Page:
Grant Funds Will Help Capture Agricultural History
May 11, 2022
When Community Outreach Manager from the Montana History Foundation (MHF), Zachary Coe announced on March 29 that twenty-eight projects across the state received a total of $212,187 in grant funds disbursed for preservation projects in 2022, another organization with a local presence that received $10,000 was the Montana Association of State Grazing Districts (MASGD). One of those districts is the North Blaine Grazing District, a non-profit, cooperative association of ranchers and farmers who raise livestock.
With headquarters in Helena, the MASGD will use their grant dollars to preserve historically significant information surrounding the creation of Montana grazing districts. The MHF grant funds will help capture almost 100 years of Montana agricultural history.
Of all the western states, Montana is unique in that it has a statutory network of State Grazing Districts. The people involved in the state’s leading industry—production agriculture—rely on these areas of diverse ownership.
Grazing districts are the result of the 1934 Taylor Grazing Act. Before this Act was passed, land that was valued for grazing purposes was unappropriated and unreserved from the public domain. These lands were used, but during the controversy of sustainable grazing practices during the 1930’s Dust Bowl era, the rights to use this land led the government to act on grazing issues. The Taylor Grazing Act enabled locals to petition the Secretary of the Interior to create a local grazing district. Upon acceptance, a board is formed to manage permits for grazing preferences, to maintain leases and range improvements, and to generally maintain order of the grazing of the public lands within their grazing district.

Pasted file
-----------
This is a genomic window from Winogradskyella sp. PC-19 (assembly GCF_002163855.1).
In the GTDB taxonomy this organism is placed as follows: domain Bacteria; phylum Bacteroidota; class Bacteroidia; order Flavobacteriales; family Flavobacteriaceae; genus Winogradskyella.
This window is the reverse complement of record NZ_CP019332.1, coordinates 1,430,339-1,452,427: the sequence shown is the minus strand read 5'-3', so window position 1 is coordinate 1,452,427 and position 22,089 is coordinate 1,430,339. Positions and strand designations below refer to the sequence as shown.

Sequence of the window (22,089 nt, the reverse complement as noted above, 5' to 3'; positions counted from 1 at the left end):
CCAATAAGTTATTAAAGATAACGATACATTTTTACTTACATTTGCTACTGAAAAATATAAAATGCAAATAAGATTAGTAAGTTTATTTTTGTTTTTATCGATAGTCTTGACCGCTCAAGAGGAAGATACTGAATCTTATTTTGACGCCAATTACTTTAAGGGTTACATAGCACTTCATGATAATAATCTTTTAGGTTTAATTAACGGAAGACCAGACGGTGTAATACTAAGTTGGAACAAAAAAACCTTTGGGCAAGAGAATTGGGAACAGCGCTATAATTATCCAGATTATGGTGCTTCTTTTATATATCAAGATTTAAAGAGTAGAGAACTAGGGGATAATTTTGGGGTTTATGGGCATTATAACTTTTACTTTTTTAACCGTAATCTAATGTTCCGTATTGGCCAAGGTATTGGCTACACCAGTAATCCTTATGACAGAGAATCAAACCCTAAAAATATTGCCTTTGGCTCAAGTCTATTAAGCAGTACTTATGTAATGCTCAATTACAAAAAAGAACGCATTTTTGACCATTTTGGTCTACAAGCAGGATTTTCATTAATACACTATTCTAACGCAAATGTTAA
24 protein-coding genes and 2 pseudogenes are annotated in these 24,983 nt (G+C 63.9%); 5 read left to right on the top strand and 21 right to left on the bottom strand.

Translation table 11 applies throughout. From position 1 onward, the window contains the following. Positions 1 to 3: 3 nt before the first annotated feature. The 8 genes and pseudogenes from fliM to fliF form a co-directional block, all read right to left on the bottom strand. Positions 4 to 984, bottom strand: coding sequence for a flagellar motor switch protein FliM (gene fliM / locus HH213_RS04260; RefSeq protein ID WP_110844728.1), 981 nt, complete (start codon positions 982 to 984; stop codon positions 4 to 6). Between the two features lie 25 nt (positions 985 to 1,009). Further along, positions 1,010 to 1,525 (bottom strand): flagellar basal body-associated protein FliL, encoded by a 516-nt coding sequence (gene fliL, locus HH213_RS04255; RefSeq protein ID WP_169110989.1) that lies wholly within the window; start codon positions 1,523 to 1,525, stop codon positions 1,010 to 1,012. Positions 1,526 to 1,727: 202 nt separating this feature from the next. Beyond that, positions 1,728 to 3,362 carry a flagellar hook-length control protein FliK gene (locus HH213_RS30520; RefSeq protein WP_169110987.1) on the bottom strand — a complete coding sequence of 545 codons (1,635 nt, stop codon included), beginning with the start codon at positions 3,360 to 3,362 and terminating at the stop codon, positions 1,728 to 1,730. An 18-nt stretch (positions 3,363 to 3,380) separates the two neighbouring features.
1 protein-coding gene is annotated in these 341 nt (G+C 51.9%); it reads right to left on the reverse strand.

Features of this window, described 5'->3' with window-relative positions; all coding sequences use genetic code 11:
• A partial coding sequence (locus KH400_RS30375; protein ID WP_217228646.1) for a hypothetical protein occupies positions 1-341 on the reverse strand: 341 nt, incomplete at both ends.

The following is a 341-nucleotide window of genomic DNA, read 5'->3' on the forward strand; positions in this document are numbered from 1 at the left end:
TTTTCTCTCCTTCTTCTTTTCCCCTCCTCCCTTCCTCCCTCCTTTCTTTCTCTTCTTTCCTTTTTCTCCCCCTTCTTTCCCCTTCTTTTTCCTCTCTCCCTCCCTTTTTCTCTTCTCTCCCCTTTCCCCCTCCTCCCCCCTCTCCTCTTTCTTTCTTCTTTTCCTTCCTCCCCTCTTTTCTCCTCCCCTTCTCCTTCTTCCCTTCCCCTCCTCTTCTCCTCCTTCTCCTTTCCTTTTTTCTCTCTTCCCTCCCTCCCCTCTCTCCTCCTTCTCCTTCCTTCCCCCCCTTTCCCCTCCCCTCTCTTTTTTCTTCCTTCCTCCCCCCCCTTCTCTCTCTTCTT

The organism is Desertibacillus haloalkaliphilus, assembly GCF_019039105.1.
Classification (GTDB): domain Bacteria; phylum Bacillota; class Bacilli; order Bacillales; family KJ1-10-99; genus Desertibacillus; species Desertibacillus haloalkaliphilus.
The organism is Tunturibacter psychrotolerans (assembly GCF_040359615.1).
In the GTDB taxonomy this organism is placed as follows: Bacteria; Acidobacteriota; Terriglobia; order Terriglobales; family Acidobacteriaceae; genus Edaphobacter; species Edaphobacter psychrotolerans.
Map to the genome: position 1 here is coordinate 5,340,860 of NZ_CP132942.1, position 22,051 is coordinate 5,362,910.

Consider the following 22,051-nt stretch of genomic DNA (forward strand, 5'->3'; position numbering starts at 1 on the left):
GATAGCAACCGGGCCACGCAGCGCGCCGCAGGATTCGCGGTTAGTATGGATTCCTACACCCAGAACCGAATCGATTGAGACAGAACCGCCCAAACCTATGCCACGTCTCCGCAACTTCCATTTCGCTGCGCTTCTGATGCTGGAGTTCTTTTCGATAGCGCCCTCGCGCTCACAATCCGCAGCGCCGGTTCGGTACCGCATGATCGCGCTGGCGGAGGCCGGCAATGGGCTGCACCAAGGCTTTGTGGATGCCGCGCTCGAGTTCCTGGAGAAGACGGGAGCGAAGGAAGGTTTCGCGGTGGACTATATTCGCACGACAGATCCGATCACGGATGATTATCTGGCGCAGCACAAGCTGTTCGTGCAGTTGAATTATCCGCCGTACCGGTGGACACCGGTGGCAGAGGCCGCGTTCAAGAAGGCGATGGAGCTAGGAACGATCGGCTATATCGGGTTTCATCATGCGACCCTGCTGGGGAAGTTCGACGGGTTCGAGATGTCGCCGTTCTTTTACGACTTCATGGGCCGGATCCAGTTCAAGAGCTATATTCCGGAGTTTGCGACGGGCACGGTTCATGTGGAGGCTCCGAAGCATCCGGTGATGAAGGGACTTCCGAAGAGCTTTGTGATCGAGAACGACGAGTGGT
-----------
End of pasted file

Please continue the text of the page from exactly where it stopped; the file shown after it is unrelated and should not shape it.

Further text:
Following that federal action, the Montana Grass Conservation Act of 1939 organized these grazing areas into 26 districts, which allow for the greatest use of range forage while conserving limited natural resources. In these districts, encompassing more than ten million acres, federal grazing lands mingle with state, county, and private lands. Today, there are 29 total districts, concentrated in the eastern part of the state.
Because the maintenance of Montana’s public lands is vital to the members of the state grazing districts whose livelihood depends on a healthy relationship between the land and livestock and is dedicated to the economic success of Montana, the grazing districts promote stewardship of public lands. Under the Montana Grass Conservation Act, members of the North Blaine Grazing District have the power to lease or purchase grazing lands, to develop and manage district lands, and to allocate grazing privileges on those lands.
The Board of the North Blaine Grazing District is comprised of President Warren Lybeck, Vice President Kevin Elias, and five allotment directors: Richard Stuker, Gary Unruh, Ian Davies, Henry Gordon, and Sam Obrecht. At the state level, Lybeck is also the immediate past president of the MASGD and Elias serves on the Board of Directors.
This group of ranchers, along with all their constituent producers, work to conserve, protect, restore, and ensure the proper use of Montana’s grass, forage, and range resources. Districts work with federal and state agencies, county commissioners and other entities that own or manage land and thus promote cooperation where land ownership is diverse. The state network of grazing districts helps stabilize the livestock industry and protects ranch operations that depend on the availability of supplemental rangeland.
According to Skip Ahlgren, MASGD President, the MHF grant will enable the MASGD to bring together a collection that showcases the history of grazing districts across Montana. “In partnership with the Montana Memory Project through the State Library, the collection will be available digitally to the public and will provide us a unique opportunity to tell the story of the history of public land grazing in Montana.”
In conjunction with the Montana Public Lands Council, the MASGD will hold its annual meeting on May 16 at the Elks Restaurant—Pine Meadows Golf Course in Lewistown, Montana, from 10:00 a.m. until noon.